How Insurance Companies Learn About Speeding Tickets

Did you know that the more speeding tickets you have, the more you have to pay for insurance? But how do insurance companies find out about speeding tickets? Why do they affect your insurance premiums that much? Here we’ll investigate these popular questions that are being asked by many. Of course, I’ll provide you with some tips to reduce its effects on your premiums. Let’s get straight into it.

First of All: Why Do These Speeding Tickets Affect Insurance Premiums?

According to the statistics, people who drive faster than allowed can cause more accidents than people who obey the rules and limitations. According to the Department of Transportation, there is a direct correlation between the speed and the chance of an accident happening. Also, the severity of accidents is quite higher. For every 10 mph of speed, the risk of dying basically doubles. So if you drive at 60 mph, you are four times more likely to die or kill someone than someone going at 40 mph.

These are all risk factors, and all insurance companies calculate their insurance premiums based on risk factors. Car insurance companies make money on the assumption that the people they buy insurance do not need the money they will get from this insurance by not having an accident. So it wouldn’t be wise to insure a driver who is constantly breaking the rules by speeding and putting their and other people’s lives at risk. 

How Insurance Companies Learn About Speeding Tickets2

But I Didn’t Declare Any Speeding Tickets, How Do They Know?

Information is money for insurance companies. They need to know who they are insuring to know if they can make money out of them. As I said before, you wouldn’t bet on a losing horse, would you? This is the same for the insurance companies. They gather any and every piece of information that they can regarding your insurance topic. In this case, it is your traffic history.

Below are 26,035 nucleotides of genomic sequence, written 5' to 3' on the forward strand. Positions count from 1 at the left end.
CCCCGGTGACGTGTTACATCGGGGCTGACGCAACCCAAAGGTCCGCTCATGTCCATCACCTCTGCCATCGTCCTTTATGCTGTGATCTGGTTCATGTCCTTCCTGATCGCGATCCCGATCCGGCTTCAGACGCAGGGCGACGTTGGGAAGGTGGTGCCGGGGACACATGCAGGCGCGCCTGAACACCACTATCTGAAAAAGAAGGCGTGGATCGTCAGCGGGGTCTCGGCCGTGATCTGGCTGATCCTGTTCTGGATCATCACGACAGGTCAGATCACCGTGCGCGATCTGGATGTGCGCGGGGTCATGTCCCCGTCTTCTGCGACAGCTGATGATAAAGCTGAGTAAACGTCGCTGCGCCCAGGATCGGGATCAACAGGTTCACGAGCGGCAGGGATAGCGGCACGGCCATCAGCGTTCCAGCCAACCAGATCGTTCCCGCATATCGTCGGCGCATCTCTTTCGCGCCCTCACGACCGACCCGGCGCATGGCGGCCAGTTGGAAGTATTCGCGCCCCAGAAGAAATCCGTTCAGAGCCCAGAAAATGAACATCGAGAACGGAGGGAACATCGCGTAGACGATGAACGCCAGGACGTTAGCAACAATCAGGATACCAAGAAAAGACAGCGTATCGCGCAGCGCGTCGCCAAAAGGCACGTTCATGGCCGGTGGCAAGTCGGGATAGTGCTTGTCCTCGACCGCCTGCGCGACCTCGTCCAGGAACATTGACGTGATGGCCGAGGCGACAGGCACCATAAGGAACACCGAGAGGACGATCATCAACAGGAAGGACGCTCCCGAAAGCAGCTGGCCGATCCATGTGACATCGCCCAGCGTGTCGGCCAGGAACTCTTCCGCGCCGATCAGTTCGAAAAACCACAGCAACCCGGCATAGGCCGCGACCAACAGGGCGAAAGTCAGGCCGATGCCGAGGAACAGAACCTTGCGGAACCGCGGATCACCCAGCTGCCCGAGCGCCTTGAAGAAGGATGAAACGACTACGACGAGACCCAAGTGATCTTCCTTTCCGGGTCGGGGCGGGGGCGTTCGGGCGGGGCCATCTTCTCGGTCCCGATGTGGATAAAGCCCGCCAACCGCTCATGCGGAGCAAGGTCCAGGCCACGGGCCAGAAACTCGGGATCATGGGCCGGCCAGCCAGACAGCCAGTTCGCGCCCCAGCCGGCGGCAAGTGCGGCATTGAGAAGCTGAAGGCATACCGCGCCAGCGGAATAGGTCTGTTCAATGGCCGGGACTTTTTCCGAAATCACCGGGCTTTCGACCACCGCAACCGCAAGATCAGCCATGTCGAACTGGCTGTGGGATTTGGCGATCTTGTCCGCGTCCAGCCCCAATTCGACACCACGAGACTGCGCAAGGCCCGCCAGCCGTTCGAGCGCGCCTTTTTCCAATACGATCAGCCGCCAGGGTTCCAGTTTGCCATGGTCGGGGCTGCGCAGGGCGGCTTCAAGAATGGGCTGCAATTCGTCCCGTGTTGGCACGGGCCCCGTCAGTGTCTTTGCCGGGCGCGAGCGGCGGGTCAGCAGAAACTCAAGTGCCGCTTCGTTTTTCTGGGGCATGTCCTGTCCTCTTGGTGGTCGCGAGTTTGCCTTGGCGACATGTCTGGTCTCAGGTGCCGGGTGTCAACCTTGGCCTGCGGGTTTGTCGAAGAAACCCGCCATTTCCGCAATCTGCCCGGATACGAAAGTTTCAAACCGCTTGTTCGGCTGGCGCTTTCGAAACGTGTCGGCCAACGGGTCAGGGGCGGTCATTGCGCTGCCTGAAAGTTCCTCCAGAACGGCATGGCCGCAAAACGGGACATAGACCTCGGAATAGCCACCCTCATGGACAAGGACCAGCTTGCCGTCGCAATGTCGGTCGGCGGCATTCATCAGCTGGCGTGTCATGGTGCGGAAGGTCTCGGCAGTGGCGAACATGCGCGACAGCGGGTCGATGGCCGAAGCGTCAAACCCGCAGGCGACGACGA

When it comes to traffic tickets that you did not declare, they get that information from the motor vehicle report (MVR). Your entire violation history is recorded, and it can be accessed by nearly all of the insurance companies in the market. Are you convicted for something you did when you were driving? It is there. You got a parking ticket while you were “waiting for a friend,” it is there.  And obviously, your speeding ticket is there. And the sad thing about it is that you cannot do anything to hide those records from the insurance companies. 

“Aw Man… What Can I Do to Get Cheaper Premiums?” Well, Hear Me Out…

A speeding ticket once in a while is not the end of the world, don’t worry. There are several things you can do to get a good deal. 

First, DO NOT SPEED. Are you really okay with the fact that you can die or kill someone for going somewhere a couple of minutes earlier? Take a look at the statistics. You might get away with a ticket here and a little bump there, but when you are charged with vehicular manslaughter and spend years in jail, you’d wish that you were going slower. 

Anyway, back to the topic. You might take a defensive driving course. Insurance companies usually value such things as they lower the risk of an accident. You’ll have to pay for the course, though. Still, it will probably reduce the premiums on your insurance, and it is a hella cool thing to say, “I took a defensive driving course.” 

You can also try to change an insurer. Some insurance companies offer cheaper premiums for new customers. You can compare and contrast prices and pick the best option for yourself. If you don’t want to change your insurer, you can reassess your coverage. Some coverage types are cheaper than others, so you can save maybe some money off of your deal. 

To Sum Up:

A speeding ticket is one of many things that can affect your premiums when you try to buy insurance. As insurance companies calculate your premiums based on your risk factors, it is no surprise that you pay more if you are a reckless driver. To remedy those higher premiums, you can try to be a good driver, take advanced driving classes, search for discounts and other deals, and reassess your coverage. On the other hand, it is always better to have expensive insurance than to have no insurance at all. 

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Betty Ligmart

Content Editor Hello, my name is Betty, and I am a content editor. My passion lies in creating high-quality content that informs, engages, and inspires my readers. As a finance journalist, I cover a wide range of topics, including cryptocurrencies, which I believe have the potential to disrupt traditional financial systems. I strive to deliver accurate and insightful reporting that helps my readers navigate the complex world of finance. In addition to my work as a journalist, I'm also a content lead and editor, responsible for overseeing the creation of content across a variety of platforms. I enjoy working with writers and content creators to develop compelling stories that resonate with our audience.

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